April 29, 2009

Card Making 101-Part 1 Analyze Your Style, Choosing Stamps and Paper!

I was asked for advice by a beginner card maker; I spent ages writing her a long, long email with advice for her. She was thrilled with it and suggested that I publish it for others who might also be starting out. We bloggers often assume that others understand not only our short forms for terms but basic card making techniques and supplies. So this is Part 1 of a beginner card making series.

Before you can buy patterned paper or stamps, you need to analyze what your style(s) is/are. There are too many stamps out there to just grab what is pretty to your eyes at first glance! The best way to waste money is by buying stamps that are gorgeous but you end up not using. Think about your style in other areas of life. What is your decorating style? Not necessarily what you have but what you wish you had! What about your clothing style? Bohemian? Sophisticated? Vintage? Retro? Cute? Tailored? Casual? Outdoorsy? Include not only what you wear on a regular basis but also what you would wear if your lifestyle allowed it or if it was popular. I love heirloom clothing but it would make me look like I was dressed as an extra in a movie!  What type of art do you like? What type of jewellery do you go for? Where do you vacation? Beach? City? Country? Camping? Historical tours? That will often help you figure out what type of stamps you should buy. Not that you will only have one style or only buy one type of stamps. Because of that, you might also want to look what you don’t like! There are gorgeous stamps out there that appeal to me at first but when I really think about it, I just know I won’t use them. One nice thing about stamps is that you can buy ones that are in a style you like but aren’t brave enough to wear or decorate in!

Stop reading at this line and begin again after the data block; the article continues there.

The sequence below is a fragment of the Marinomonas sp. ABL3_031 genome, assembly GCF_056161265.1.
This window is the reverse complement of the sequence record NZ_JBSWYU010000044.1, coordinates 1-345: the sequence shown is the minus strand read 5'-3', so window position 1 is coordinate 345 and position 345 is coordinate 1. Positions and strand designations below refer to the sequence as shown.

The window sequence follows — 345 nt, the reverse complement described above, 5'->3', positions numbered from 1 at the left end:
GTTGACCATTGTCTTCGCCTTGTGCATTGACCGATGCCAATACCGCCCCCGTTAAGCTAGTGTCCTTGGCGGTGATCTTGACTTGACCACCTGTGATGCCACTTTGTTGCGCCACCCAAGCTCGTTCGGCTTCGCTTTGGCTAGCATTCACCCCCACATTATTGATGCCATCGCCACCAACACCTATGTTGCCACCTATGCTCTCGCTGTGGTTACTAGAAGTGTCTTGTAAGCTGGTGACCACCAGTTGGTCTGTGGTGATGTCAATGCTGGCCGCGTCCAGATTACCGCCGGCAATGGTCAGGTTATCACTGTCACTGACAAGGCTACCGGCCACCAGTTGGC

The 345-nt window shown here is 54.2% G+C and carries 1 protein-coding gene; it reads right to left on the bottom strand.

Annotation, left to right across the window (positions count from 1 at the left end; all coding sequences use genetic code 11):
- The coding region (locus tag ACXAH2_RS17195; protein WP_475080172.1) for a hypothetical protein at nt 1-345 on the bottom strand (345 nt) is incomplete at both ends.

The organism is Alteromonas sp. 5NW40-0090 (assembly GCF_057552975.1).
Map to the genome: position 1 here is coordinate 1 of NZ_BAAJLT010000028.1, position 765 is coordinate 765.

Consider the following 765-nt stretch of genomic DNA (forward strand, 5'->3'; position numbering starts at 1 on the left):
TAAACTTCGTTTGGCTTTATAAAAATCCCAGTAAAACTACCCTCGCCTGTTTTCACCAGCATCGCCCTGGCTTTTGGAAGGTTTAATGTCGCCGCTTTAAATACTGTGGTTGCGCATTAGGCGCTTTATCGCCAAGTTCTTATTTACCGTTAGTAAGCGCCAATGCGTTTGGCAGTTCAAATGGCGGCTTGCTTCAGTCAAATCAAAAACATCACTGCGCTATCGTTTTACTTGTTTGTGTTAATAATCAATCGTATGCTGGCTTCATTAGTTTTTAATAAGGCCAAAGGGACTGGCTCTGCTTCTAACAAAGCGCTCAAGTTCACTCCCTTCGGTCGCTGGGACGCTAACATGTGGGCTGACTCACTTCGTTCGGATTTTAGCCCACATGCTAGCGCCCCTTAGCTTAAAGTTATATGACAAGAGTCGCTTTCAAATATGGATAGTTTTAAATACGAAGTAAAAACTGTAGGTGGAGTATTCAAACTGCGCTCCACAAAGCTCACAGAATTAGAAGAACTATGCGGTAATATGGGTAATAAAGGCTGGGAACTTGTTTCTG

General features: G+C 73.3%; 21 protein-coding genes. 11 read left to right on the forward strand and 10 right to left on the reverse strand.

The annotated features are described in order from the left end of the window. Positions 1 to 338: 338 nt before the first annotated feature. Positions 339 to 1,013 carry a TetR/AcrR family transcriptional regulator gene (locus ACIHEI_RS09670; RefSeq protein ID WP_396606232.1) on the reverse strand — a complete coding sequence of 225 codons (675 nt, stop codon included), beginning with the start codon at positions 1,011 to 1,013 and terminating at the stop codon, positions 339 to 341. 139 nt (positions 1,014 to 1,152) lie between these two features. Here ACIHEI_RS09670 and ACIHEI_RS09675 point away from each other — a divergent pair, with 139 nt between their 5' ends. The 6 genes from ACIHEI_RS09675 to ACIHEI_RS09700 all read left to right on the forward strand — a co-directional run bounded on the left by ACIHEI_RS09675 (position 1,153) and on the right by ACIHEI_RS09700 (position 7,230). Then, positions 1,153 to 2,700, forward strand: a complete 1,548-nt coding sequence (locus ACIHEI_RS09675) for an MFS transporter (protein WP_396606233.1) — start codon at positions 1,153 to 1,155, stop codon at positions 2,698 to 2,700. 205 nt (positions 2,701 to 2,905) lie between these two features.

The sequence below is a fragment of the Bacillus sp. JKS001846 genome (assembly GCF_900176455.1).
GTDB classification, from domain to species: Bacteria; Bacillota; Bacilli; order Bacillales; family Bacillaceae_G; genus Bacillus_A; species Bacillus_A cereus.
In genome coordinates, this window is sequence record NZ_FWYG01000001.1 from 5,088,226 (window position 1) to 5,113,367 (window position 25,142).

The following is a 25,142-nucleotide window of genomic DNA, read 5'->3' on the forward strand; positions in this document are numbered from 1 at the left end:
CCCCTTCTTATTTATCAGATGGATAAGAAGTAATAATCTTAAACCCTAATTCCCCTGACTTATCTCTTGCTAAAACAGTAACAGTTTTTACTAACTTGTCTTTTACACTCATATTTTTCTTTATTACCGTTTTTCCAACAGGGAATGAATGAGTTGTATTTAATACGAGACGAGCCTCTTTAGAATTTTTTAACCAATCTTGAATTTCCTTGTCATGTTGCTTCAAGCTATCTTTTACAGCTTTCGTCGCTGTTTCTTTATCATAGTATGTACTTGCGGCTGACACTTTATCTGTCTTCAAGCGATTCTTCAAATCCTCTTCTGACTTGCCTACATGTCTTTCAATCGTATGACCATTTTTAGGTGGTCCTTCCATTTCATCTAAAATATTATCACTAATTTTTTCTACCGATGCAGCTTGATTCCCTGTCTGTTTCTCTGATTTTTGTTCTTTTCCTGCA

Now, remember this is advice for beginners, striving to creating a collection of stamps you will use most. Experienced (or wealthy!) stampers will always have some images they LOVED and HAD to have but they don’t use much. But when you are starting, every stamp has to be one that will get some serious use because you don’t have many to choose from.

When you look at a stamp, ask yourself the following questions: What type of cards would I make using this stamp? When I use this stamp, who am I creating for? Can I use this for a variety or pt1outline stamp cards or only for a single holiday/occasion/person? For example, if you make manly cards, think of outdoorsy, animal or vintage images. Flower images are very versatile and can be used for most occasions. If you have a lot of parties, get a set for invitations; lots of new babies on the way-pregnancy and baby sets; little kids parties-cute cartoony images; lots of older ones in your family or those of your friends-sympathy or get well sets… you get the idea. As a beginner, never buy a stamp if you can only think of one or two ways to use it. I’d go for a combination of at least 5: people to use it for, occasions it suits or techniques to use with it. If you are buying sets, you need to like/need at least half, if not more, of the images.